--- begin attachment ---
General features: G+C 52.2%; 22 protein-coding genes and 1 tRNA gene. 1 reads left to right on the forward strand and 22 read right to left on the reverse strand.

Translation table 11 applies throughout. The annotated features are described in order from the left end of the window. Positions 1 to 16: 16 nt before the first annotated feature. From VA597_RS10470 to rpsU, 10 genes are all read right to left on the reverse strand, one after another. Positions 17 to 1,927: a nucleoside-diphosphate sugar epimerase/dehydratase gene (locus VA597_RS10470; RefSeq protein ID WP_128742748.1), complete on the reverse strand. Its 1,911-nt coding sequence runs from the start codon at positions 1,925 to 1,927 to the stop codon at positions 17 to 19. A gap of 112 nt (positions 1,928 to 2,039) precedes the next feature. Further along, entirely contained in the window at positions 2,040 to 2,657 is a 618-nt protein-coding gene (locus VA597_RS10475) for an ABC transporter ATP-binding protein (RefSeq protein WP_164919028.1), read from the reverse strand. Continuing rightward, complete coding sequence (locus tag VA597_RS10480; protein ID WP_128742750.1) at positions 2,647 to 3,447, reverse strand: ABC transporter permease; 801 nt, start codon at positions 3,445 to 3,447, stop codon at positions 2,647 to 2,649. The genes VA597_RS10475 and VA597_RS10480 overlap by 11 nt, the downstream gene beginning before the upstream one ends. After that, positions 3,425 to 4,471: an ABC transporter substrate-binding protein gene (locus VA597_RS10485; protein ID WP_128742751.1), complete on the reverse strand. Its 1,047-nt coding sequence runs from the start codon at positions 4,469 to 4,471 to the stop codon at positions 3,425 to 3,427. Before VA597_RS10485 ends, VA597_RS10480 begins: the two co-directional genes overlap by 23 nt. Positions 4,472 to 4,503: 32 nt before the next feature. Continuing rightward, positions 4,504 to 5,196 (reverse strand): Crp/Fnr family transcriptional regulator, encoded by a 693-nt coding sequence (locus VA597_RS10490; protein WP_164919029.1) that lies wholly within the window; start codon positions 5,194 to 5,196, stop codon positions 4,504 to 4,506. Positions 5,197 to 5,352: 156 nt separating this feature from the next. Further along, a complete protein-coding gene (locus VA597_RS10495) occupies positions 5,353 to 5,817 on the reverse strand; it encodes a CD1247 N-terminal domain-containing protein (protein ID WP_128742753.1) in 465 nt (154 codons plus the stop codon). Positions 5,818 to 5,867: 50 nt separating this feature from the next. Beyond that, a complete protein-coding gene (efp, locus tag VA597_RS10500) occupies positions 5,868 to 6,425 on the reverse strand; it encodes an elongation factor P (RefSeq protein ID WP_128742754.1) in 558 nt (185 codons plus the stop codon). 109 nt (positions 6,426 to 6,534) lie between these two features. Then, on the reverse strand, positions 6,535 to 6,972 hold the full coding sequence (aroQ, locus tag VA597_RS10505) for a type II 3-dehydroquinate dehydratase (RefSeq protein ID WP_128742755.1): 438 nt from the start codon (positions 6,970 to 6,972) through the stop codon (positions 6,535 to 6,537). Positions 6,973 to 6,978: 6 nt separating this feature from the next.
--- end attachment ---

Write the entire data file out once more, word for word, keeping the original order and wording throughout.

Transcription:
General features: G+C 52.2%; 22 protein-coding genes and 1 tRNA gene. 1 reads left to right on the forward strand and 22 read right to left on the reverse strand.

Translation table 11 applies throughout. The annotated features are described in order from the left end of the window. Positions 1 to 16: 16 nt before the first annotated feature. From VA597_RS10470 to rpsU, 10 genes are all read right to left on the reverse strand, one after another. Positions 17 to 1,927: a nucleoside-diphosphate sugar epimerase/dehydratase gene (locus VA597_RS10470; RefSeq protein ID WP_128742748.1), complete on the reverse strand. Its 1,911-nt coding sequence runs from the start codon at positions 1,925 to 1,927 to the stop codon at positions 17 to 19. A gap of 112 nt (positions 1,928 to 2,039) precedes the next feature. Further along, entirely contained in the window at positions 2,040 to 2,657 is a 618-nt protein-coding gene (locus VA597_RS10475) for an ABC transporter ATP-binding protein (RefSeq protein WP_164919028.1), read from the reverse strand. Continuing rightward, complete coding sequence (locus tag VA597_RS10480; protein ID WP_128742750.1) at positions 2,647 to 3,447, reverse strand: ABC transporter permease; 801 nt, start codon at positions 3,445 to 3,447, stop codon at positions 2,647 to 2,649. The genes VA597_RS10475 and VA597_RS10480 overlap by 11 nt, the downstream gene beginning before the upstream one ends. After that, positions 3,425 to 4,471: an ABC transporter substrate-binding protein gene (locus VA597_RS10485; protein ID WP_128742751.1), complete on the reverse strand. Its 1,047-nt coding sequence runs from the start codon at positions 4,469 to 4,471 to the stop codon at positions 3,425 to 3,427. Before VA597_RS10485 ends, VA597_RS10480 begins: the two co-directional genes overlap by 23 nt. Positions 4,472 to 4,503: 32 nt before the next feature. Continuing rightward, positions 4,504 to 5,196 (reverse strand): Crp/Fnr family transcriptional regulator, encoded by a 693-nt coding sequence (locus VA597_RS10490; protein WP_164919029.1) that lies wholly within the window; start codon positions 5,194 to 5,196, stop codon positions 4,504 to 4,506. Positions 5,197 to 5,352: 156 nt separating this feature from the next. Further along, a complete protein-coding gene (locus VA597_RS10495) occupies positions 5,353 to 5,817 on the reverse strand; it encodes a CD1247 N-terminal domain-containing protein (protein ID WP_128742753.1) in 465 nt (154 codons plus the stop codon). Positions 5,818 to 5,867: 50 nt separating this feature from the next. Beyond that, a complete protein-coding gene (efp, locus tag VA597_RS10500) occupies positions 5,868 to 6,425 on the reverse strand; it encodes an elongation factor P (RefSeq protein ID WP_128742754.1) in 558 nt (185 codons plus the stop codon). 109 nt (positions 6,426 to 6,534) lie between these two features. Then, on the reverse strand, positions 6,535 to 6,972 hold the full coding sequence (aroQ, locus tag VA597_RS10505) for a type II 3-dehydroquinate dehydratase (RefSeq protein ID WP_128742755.1): 438 nt from the start codon (positions 6,970 to 6,972) through the stop codon (positions 6,535 to 6,537). Positions 6,973 to 6,978: 6 nt separating this feature from the next.